Even before Pocket Letters, I was delving into the world of “penpalling”. I stumbled across Madison (@lettersfrommadison) who was sending letters all around the world and showcasing her snailmail creations on Instagram. I was HOOKED! I jumped in headfirst and went to Michael’s the day after I found her account and bought heaps and heaps of stationery supplies to start my penpal letters. (Watch this video for more on my Snailmail Story or watch below). In retrospect I wish I’d given it a little more thought because I was soon overwhelmed by a few different things in the penpal world. I want to share a little bit about what I learned along the way so you don’t encounter the same misunderstandings and problems.
1. There are different kinds of penpals and swaps.
I had this idea in my head that all penpals swapped the same things, letters and goodies. This is far from the truth. Some people like to exchange letters, others like to exchange parcels, and others exchange a mix of both. Some only exchange postcards. When you start out make sure you know what it is you are exchanging. I was under the impression everyone exchanged parcels/packages, so I spent a lot of money buying journals, candy, stickers, and other trinkets to send my first penpals. When some people didn’t reciprocate, I was a little taken aback, but then realized that some of my penpals didn’t want packages of goodies, they wanted letters. Actual, handwritten letters. There were other penpals who only sent goodies to me without letters. Not gonna lie. That was fun too. But I enjoyed the letter part too much… I soon found a happy medium and started arranging swaps that involved a letter and a few goodies. It’s important to find out what kind of penpal you want to be to avoid misunderstandings, which brings me to my next point.
2. Communicate. Communicate. Communicate.
Since there are different kinds of exchanges and swaps, make sure you communicate with your penpal about what it is you’re going to send and how and when are you going to send it. Will you send first? Will you have a “send by” date or deadline? Will you only exchange letters? How often will you write? Will all your letters be handwritten? Will you email the person when you receive their package or letter? Once these questions are addressed, your swaps will be a lot easier to manage.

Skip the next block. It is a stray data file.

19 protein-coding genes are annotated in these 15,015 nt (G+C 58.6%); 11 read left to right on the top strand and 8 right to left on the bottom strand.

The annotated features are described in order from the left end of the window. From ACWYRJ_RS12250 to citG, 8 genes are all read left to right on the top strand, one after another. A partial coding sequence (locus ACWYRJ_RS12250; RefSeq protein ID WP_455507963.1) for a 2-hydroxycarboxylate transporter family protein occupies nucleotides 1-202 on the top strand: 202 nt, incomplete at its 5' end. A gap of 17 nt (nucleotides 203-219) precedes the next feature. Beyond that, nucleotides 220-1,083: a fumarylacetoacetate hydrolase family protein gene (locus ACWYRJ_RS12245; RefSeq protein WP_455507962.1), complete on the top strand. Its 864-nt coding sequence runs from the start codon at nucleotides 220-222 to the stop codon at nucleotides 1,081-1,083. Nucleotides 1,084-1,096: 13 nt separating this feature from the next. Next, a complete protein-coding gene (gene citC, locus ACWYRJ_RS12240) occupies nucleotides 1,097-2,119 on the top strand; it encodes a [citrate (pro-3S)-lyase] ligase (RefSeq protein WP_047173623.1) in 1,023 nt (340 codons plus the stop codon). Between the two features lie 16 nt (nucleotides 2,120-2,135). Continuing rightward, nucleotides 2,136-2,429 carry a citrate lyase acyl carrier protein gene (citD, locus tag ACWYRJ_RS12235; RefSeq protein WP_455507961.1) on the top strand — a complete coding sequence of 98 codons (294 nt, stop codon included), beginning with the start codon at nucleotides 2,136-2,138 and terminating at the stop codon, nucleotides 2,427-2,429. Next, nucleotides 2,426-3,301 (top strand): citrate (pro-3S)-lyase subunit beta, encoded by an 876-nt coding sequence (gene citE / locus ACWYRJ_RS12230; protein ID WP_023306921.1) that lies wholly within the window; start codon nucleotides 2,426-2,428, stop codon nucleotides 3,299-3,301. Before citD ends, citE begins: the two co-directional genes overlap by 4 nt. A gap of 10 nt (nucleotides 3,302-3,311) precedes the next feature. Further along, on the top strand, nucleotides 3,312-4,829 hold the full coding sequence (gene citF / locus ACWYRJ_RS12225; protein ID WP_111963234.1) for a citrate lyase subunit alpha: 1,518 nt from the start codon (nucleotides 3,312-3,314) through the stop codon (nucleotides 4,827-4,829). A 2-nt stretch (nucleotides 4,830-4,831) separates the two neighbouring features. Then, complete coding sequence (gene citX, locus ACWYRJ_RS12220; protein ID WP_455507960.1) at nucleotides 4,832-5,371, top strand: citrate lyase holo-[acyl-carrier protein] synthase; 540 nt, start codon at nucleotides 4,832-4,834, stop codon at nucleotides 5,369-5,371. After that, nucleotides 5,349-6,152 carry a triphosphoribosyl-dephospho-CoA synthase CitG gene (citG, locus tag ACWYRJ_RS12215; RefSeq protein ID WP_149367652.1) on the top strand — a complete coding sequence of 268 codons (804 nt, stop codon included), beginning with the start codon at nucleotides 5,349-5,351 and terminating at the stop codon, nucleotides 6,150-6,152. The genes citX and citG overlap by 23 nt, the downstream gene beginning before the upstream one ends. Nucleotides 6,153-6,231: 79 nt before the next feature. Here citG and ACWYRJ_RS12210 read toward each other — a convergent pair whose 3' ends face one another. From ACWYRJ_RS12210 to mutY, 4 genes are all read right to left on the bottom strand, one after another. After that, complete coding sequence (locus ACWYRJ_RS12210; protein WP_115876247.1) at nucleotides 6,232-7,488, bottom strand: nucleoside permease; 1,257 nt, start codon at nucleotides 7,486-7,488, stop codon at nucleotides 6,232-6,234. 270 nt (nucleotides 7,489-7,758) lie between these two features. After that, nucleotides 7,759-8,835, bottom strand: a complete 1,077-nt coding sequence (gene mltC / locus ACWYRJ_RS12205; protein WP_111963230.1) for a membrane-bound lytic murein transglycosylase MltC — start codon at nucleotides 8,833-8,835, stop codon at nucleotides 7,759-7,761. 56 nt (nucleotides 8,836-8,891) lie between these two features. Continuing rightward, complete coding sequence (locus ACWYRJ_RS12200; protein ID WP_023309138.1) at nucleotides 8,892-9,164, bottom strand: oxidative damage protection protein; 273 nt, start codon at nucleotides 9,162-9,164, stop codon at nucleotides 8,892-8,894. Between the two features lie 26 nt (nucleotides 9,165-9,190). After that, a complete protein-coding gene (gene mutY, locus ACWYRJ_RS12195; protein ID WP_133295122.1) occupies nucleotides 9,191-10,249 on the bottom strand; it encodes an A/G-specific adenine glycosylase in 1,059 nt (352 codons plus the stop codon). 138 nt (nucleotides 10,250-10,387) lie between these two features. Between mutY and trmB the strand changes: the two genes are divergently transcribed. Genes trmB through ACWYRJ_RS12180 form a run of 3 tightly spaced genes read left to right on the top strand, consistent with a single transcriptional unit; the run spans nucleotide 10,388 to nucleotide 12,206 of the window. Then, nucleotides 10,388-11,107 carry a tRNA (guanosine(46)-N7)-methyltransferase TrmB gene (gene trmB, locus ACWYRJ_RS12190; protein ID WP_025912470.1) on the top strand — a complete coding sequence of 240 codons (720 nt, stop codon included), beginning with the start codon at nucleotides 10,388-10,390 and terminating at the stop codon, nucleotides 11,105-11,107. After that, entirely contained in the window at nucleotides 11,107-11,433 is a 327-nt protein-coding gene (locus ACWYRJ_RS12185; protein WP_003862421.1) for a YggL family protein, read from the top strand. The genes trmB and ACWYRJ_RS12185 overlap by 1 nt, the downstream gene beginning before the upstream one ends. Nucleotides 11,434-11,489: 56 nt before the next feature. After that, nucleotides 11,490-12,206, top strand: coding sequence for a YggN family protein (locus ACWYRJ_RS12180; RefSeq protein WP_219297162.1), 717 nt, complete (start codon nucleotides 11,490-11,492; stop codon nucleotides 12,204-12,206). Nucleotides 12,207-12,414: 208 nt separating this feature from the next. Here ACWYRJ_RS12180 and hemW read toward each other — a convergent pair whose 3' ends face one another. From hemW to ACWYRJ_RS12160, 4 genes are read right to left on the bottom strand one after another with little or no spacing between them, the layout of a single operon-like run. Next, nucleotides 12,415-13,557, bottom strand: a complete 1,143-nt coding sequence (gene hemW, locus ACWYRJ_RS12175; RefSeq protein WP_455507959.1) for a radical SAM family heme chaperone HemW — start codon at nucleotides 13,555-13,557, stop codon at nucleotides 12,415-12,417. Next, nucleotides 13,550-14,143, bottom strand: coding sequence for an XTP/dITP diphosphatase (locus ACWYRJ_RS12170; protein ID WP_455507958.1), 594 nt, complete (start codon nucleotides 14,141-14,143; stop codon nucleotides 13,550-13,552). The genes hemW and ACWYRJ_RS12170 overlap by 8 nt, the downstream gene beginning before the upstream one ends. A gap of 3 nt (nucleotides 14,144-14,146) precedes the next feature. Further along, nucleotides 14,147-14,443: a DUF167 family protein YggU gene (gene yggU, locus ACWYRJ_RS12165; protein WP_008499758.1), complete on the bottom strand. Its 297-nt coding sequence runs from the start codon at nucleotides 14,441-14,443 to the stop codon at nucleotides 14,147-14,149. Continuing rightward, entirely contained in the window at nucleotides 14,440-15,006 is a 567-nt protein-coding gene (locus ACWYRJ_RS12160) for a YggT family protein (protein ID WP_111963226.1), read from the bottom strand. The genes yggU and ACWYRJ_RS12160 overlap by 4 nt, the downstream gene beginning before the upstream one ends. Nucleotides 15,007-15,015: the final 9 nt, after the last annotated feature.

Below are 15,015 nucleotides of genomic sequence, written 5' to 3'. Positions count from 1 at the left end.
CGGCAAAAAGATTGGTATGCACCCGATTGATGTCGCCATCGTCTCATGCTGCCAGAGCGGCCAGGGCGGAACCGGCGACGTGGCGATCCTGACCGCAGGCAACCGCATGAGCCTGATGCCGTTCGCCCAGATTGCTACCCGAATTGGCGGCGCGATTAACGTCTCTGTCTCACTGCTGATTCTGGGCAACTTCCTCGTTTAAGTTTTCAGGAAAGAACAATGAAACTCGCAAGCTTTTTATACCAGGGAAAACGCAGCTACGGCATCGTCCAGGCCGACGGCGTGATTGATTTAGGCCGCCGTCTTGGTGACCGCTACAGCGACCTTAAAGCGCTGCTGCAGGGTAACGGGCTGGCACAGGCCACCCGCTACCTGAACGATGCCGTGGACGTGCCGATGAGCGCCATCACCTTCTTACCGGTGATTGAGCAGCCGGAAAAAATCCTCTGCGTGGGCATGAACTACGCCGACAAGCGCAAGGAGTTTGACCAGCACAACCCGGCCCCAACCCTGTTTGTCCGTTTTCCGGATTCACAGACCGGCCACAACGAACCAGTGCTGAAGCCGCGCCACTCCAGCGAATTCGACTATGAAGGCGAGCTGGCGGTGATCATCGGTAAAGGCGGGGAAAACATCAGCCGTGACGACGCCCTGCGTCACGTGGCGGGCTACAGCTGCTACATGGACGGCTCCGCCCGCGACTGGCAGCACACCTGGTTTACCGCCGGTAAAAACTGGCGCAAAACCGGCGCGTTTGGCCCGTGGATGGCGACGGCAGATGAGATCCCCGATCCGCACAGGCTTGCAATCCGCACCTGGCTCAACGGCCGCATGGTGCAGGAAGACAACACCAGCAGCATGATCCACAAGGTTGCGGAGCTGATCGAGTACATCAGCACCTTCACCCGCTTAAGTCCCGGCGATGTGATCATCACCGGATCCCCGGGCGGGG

3. "Penpaling" is pricey!
The cost of postage is constantly increasing. Sending a letter costs almost $.50! I remember when postage was $.28. Sending a parcel can get very expensive too, especially if it’s going international. I remember the first time I sent two packages to my first UK penpals, it cost me about $36! I couldn’t believe how expensive it was! I say all this to remind you to take into account the cost of postage. Yes, the things you send will be one expense, but don’t forget to consider the cost of postage. Having a penpal can be very costly.
4. You will have a bad experience at least once.
Whether your mail gets destroyed in transit, lost, or a penpal fails to respond…you will have at least some sort of negative experience with penpalling. It’s a given. The important thing is how you handle it. Will you let a few bad experiences spoil the good ones? I hope not. Take it with a stride and focus on the positive. I’ve had many failed swaps, and I’ve been outright scammed too. lol But that’s okay. You can’t let the negative experiences put a damper on the whole thing.
5. It’s OK to say no.
Since sharing my creations on Instagram, a lot of people would message me asking to be my penpal. I agreed to about 80% of the requests I would get, especially one-time swaps because I honestly felt like a bad person if I said “no” to someone. In fact, it got to the point where I got really overwhelmed with my penpals (toward the end of 2014) and I even ended some of my “parcel penpalships” (swaps that involved parcel exchanges only). Of course I parted ways by sending some awesome “last parcels” that didn’t require reciprocation. It’s so easy to get overwhelmed, so learn that saying “No” is okay. You are not a bad person for not wanting to take on more penpals.
There are more things to be said about "penpalships" and swapping letters, but I will save those for future posts! I hope you found these tips helpful! If you’d like to share things you’ve learned about penpaling , please share your wise words and experiences in the comments below! Thanks for reading!